Monthly Archives: August 2013

Flower of the Day: Spiloxene capensis known as the Cape Star

As we have a profusion of amazing flowers, and in particular flowering bulbs at the moment I shall post a “flower of the day” for the next couple of weeks.  Today’s is the lovely Cape Star which has suddenly emerged all over the farm.  Well named both literally and figuratively, as it looks like a star and is a real star of the flowering season.

Spiloxene capensis, the Cape Star

Spiloxene capensis, the Cape Star

A spell of good weather and a burst of new flowers

It has been a gorgeous week on the mountain, with new flowers popping up all over the place.  We had a damp start and one morning when it was too wet to run but the dogs and I have had several stunning runs all over the farm and this morning’s weather is glorious so as soon as this blog is finished we’ll be out there again.  Next week we are expecting a big storm and our running might be curtailed, so this weekend we are keen to do as much as possible.  Poor Jemima Chew is limping and on anti-inflammatories so she can’t come and howls in outrage when we leave.  They would go in any weather; for my part I don’t mind the damp mist at all but the pouring rain is not my thing.
Talking of being rained under I’m deluged with work at the moment so haven’t had much time for research.  Luckily some things just jump out of the book – instantly and clearly recognisable and this is one of them.   Oftia africana, widely dispersed throughout the Cape and apparently flowers all year round though seems to prefer the spring flowering here on the mountain.  it is coming out all over the place.
Oftia

Oftia

Pelargoniums and Babinias are also everywhere, the latter flowering decorously in groups under trees and the former peeping out from thick undergrowth along the roads.
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As we climbed up the mountain we saw this Erica with tiny white bells on it, despite my best efforts you can only just see them in this picture.  The same variety seems to come with pink bells as well and sometimes they grow side by side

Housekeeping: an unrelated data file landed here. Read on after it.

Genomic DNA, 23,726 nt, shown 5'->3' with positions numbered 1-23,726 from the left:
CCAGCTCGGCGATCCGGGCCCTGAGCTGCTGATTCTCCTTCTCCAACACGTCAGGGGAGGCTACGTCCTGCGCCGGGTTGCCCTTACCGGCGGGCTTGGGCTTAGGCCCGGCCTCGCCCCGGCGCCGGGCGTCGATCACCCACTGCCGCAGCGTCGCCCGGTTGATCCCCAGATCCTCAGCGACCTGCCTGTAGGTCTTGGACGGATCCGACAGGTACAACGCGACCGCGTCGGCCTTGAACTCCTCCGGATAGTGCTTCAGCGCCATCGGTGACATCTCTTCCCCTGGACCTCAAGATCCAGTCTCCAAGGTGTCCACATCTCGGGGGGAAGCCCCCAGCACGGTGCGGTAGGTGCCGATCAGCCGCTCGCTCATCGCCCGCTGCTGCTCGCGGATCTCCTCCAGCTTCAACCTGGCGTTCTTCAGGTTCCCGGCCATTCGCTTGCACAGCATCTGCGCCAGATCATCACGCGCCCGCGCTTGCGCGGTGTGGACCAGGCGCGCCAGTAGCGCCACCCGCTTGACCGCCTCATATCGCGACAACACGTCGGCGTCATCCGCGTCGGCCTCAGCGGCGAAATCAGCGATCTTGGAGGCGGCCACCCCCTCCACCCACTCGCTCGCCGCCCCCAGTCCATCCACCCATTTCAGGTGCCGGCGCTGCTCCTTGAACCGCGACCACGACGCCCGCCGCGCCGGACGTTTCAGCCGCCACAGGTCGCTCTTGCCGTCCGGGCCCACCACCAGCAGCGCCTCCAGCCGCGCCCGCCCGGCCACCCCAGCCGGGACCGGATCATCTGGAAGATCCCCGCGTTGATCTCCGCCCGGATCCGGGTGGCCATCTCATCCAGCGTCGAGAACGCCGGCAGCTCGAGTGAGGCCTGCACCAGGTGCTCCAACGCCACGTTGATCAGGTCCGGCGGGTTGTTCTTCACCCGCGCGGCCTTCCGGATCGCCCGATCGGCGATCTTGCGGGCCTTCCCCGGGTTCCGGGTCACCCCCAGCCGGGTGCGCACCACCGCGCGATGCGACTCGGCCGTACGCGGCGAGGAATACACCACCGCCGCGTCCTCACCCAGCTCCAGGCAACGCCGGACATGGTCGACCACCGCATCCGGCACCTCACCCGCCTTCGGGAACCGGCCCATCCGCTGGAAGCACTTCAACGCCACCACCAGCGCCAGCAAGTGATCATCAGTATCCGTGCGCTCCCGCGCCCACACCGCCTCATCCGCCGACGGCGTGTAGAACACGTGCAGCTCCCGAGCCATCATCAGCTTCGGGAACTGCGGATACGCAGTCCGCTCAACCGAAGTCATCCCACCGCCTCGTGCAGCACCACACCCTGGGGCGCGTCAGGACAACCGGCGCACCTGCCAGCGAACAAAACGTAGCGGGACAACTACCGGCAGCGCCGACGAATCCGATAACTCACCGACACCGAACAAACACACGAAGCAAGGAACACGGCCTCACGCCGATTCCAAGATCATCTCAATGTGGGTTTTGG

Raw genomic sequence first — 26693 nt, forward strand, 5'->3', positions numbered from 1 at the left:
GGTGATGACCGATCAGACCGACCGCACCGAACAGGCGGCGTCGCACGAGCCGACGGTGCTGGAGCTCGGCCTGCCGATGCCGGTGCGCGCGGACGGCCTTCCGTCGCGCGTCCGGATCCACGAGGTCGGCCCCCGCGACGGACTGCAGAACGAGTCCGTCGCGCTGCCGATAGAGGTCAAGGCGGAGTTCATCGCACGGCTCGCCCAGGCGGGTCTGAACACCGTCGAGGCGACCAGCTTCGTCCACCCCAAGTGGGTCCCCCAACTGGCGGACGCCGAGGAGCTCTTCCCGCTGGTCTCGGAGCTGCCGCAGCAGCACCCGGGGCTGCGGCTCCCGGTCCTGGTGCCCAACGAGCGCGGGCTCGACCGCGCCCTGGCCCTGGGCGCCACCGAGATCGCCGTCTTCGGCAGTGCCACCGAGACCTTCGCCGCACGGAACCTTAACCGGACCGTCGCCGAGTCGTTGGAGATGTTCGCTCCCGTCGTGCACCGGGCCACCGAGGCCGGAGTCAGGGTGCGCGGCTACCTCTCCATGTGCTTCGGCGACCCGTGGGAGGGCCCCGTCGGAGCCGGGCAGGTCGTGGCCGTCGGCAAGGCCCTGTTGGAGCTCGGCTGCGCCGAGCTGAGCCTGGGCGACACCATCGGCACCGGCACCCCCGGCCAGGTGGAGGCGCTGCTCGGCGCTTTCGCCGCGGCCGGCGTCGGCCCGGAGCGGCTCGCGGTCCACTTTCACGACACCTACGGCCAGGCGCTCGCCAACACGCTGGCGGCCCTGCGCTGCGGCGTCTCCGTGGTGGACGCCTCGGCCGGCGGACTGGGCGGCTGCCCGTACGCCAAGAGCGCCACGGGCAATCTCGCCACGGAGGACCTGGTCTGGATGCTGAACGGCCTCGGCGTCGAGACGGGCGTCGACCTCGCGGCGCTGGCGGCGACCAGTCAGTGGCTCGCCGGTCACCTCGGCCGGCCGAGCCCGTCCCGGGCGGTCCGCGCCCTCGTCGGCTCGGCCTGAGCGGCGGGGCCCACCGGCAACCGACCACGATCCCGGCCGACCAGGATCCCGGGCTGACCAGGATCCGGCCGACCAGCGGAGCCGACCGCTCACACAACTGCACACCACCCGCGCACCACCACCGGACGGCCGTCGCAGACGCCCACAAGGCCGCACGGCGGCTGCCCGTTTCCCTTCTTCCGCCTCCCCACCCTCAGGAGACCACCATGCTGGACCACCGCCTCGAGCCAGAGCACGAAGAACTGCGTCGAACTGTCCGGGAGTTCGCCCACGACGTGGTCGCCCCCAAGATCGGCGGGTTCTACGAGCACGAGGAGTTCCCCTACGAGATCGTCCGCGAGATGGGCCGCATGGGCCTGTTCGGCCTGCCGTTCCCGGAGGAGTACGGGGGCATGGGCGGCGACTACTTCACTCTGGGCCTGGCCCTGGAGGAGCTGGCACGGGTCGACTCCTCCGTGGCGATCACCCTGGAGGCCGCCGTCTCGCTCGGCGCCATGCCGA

Erica with tiny white bell-like flowers

Erica with tiny white bell-like flowers

I can’t find this shrub with a yellow flower in the book so its gone to the unknown album and I’m hoping to get to Kirstenbosch Botannical Gardens this week or next to get some help with these and possibly some additional reference books in preparation for the continued spring explosion.
Unidentified yellow flowering fynbos shrub

Unidentified yellow flowering fynbos shrub

There is no difficulty recognising the Microloma tenuifolium, it’s tiny bright coral flowers jump out of the tangled thickets at you.  Normally you see them like this one curling and creeping around a wild helichrysum.
Microloma tenuifolia

Microloma tenuifolia

But yesterday we saw this unusual sight, the Microloma has gone and wound itself round and round this bit of bush and is flowering as a massive head of colour.  Amazing!
Microloma tenuiffolia

Microloma tenuiffolia

The Lobostemum continues to blossom all over the mountain, often they are pink, or pinky-blue.  In this particular area at the top of the farm they are all blue.
Lebostemum with blue flowers

Lebostemum with blue flowers

Finally as we ran down the mountain we came across this magnificent Lucodendrum.  Later in the spring these yellow flowers will turn the most beautiful shade of coral.  There are masses of them and we look forward to their arrival at the height of spring.
Leucodendrum

Leucodendrum

A spring weekend

I have been away too much over the past few weeks and am overjoyed to be back on the farm for a few weeks before I have to do any serious travel again. The last post talked about the Bulbinia fragens, the harbinger of spring. Spring here does not arrive over many weeks as it does in Europe. Within one unseasonably warm week I have returned to find the farm full of new flowers. This is building up to the height of the flowering season for Fynbos and the next few months are going to see an explosion of life. I’m already struggling to keep up – this blog will be quite long and I’ll be trying to keep regular posts so that we capture as much as possible of what’s happening on the mountain.